Safe and Sound

Virginia Partners Bank

Fredericksburg, VA
3
Star Rating
Fredericksburg, VA-based Virginia Partners Bank is an FDIC-insured bank started in 2008. As of December 31, 2017, the bank held equity of $35.8 million on assets of $379.5 million.

With 55 full-time employees in 4 offices in multiple states, the bank has amassed loans and leases worth $287.2 million, including real estate loans of $258.1 million. U.S. bank customers currently have $313.2 million in deposits with the bank.

Overall, Bankrate believes that, as of December 31, 2017, Virginia Partners Bank exhibited a generally satisfactory condition, earning 3 out of 5 stars for safety and soundness. Keep reading for an analysis of how the bank did on the three key criteria Bankrate used to score U.S. banks.

WHAT IS
SAFE AND SOUND?

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THE INSTITUTION'S SCORE

Capital Score

Capital is a useful measurement of a bank's financial fortitude. It works as a bulwark against losses and provides protection for accountholders during periods of economic instability for the bank. When it comes to safety and soundness, more capital is better.

On our test to measure the adequacy of a bank's capital, Virginia Partners Bank received a score of 10 out of a possible 30 points, failing to reach the national average of 13.13.

One essential measure of this buffer is a bank's Tier 1 capital ratio. Virginia Partners Bank's Tier 1 capital ratio was 12.17 percent, higher than the 6 percent level considered adequate by regulators, but lower than the national average of 25.65 percent. A higher capital ratio suggests the bank will be better able to weather financial downturns.

Overall, Virginia Partners Bank held equity amounting to 9.44 percent of its assets, which was lower than the national average of 12.03 percent.

Asset Quality Score

This test's purpose is to try to understand how the bank's loan loss reserves and overall capitalization could be affected by troubled assets, such as past-due mortgages.

A bank with lots of these kinds of assets may eventually have to use capital to cover losses, diminishing its equity cushion. It also means that there are likely to be many assets that are in non-accrual status and no longer earning money, reducing earnings and elevating the chances of a failure in the future.

On Bankrate's asset quality test, Virginia Partners Bank scored 40 out of a possible 40 points, exceeding the national average of 37.49 points.

A widely used indicator of asset quality is the percentage of problem assets a bank holds compared to its total assets. As of December 31, 2017, 0.02 percent of Virginia Partners Bank's loans were noncurrent, meaning they were more than 90 days past due or were in non-accrual status. That's below the national average of 1.01 percent.

Banks keep a reserve known as an "allowance for loan and lease losses" to deal with troubled assets . Comparing the size of that reserve to the total amount of problem loans can be a helpful indicator when evaluating a bank's ability to manage troubled assets. Virginia Partners Bank's loan loss allowance was 6,674.07 percent of its total noncurrent loans, exceeding the national average. All else being equal, the higher the ratio of loan loss allowance to noncurrent loans, the better.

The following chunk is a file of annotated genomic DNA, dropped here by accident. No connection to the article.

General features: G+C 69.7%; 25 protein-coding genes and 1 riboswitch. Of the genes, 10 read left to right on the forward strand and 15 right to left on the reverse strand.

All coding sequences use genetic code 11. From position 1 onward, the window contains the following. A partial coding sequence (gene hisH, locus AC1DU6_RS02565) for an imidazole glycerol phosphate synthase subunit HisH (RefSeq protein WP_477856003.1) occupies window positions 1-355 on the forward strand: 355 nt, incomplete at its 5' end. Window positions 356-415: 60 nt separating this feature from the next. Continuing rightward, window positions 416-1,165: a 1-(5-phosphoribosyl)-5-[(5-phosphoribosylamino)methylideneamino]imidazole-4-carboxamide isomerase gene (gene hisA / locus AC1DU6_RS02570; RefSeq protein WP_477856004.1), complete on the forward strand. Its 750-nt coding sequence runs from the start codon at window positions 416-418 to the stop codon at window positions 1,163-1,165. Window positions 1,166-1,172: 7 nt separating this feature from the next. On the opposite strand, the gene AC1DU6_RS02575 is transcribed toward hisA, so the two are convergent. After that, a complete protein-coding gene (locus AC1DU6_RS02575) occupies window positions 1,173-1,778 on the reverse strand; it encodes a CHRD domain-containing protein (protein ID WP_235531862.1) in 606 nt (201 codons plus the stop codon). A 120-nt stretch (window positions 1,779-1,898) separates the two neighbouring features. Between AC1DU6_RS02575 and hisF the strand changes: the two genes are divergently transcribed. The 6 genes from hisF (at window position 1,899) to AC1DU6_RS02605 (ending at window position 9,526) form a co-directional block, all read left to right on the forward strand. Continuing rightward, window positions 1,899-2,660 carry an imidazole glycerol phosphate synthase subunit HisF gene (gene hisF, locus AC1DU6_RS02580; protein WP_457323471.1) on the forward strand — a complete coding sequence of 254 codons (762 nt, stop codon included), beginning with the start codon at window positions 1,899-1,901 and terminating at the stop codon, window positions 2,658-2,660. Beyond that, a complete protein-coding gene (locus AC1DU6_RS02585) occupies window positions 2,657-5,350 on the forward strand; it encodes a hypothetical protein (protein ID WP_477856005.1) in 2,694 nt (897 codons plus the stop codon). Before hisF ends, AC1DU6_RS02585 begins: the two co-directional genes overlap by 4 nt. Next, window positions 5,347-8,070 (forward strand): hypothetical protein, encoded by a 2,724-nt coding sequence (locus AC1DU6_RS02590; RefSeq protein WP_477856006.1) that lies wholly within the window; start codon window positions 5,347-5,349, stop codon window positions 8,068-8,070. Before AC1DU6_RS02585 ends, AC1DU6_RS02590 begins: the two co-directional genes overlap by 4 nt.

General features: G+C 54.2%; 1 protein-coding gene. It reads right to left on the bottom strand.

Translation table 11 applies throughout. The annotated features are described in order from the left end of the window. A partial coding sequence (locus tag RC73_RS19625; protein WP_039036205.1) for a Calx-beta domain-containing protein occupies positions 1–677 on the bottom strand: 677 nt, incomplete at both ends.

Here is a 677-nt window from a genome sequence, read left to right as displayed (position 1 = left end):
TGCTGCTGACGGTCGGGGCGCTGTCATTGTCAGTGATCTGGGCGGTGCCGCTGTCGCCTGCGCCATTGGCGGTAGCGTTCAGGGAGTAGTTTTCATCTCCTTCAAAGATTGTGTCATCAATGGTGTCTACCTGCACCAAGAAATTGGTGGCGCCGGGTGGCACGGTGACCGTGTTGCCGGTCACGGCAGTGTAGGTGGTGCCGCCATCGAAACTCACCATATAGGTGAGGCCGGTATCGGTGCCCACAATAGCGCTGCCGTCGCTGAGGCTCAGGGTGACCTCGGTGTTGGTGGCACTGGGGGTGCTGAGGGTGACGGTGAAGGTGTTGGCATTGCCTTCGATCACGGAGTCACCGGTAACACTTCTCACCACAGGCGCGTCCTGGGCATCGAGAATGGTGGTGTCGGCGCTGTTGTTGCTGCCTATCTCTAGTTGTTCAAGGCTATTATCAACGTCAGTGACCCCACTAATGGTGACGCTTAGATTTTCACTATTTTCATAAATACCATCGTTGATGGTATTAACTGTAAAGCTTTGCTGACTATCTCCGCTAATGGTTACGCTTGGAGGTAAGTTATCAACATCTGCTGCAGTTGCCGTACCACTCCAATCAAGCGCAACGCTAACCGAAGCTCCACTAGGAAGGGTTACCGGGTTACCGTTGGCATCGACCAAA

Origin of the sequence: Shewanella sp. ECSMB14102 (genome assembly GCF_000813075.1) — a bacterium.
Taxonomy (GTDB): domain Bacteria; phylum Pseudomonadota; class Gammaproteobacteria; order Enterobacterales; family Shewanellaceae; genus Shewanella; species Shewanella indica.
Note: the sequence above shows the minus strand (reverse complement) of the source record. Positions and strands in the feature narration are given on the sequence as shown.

Earnings score

How profitable a bank is affects its safety and soundness. Earnings can be retained by the bank, expanding its capital buffer, or be used to address problematic loans, potentially making the bank more resilient in tough times. Losses, on the other hand, reduce a bank's ability to do those things.

On Bankrate's earnings test, Virginia Partners Bank scored 4 out of a possible 30, coming in below the national average of 15.12.

One key measure of a bank's earnings is return on equity, calculated by dividing net income (essentially profit) by the total amount of equity. Virginia Partners Bank's most recent annualized quarterly return on equity was 1.86 percent, below the national average of 8.10 percent.

The bank earned net income of $666,000 on total equity of $35.8 million for the twelve months ended December 31, 2017. The bank experienced an annualized return on average assets, or ROA, of 0.18 percent, below the 1 percent deemed satisfactory in accordance with industry standards and below the average for U.S. banks of 1.00 percent.

WHAT IS SAFE & SOUND?

Bankrate.com's Safe & Sound Ratings provide a star rating system to evaluate the current financial status of financial institutions. The information gathered about banks, credit unions and thrifts is updated as set forth in the Terms of Use of Safe & Sound Ratings and Reports. The Safe & Sound Ratings information is grouped by categories of banks, thrifts and credit unions.

Scoring methodology

Bankrate.com evaluates the financial condition of institutions and assigns a one- to five-star rating for each with five stars representing the highest rating. Institutions with satisfactory performance will generally receive a rating of three or more stars. The majority of institutions fall into the three- to four-star range. An institution with an "NR" rating may be too new to rate or may have limited the publicly available information in their regulatory filings. The "NR" is not an indication of financial strength or weakness. The Safe & Sound rating is believed to be reliable, but the information is not guaranteed. In addition, events since the information was collected may have altered the institution's financial condition.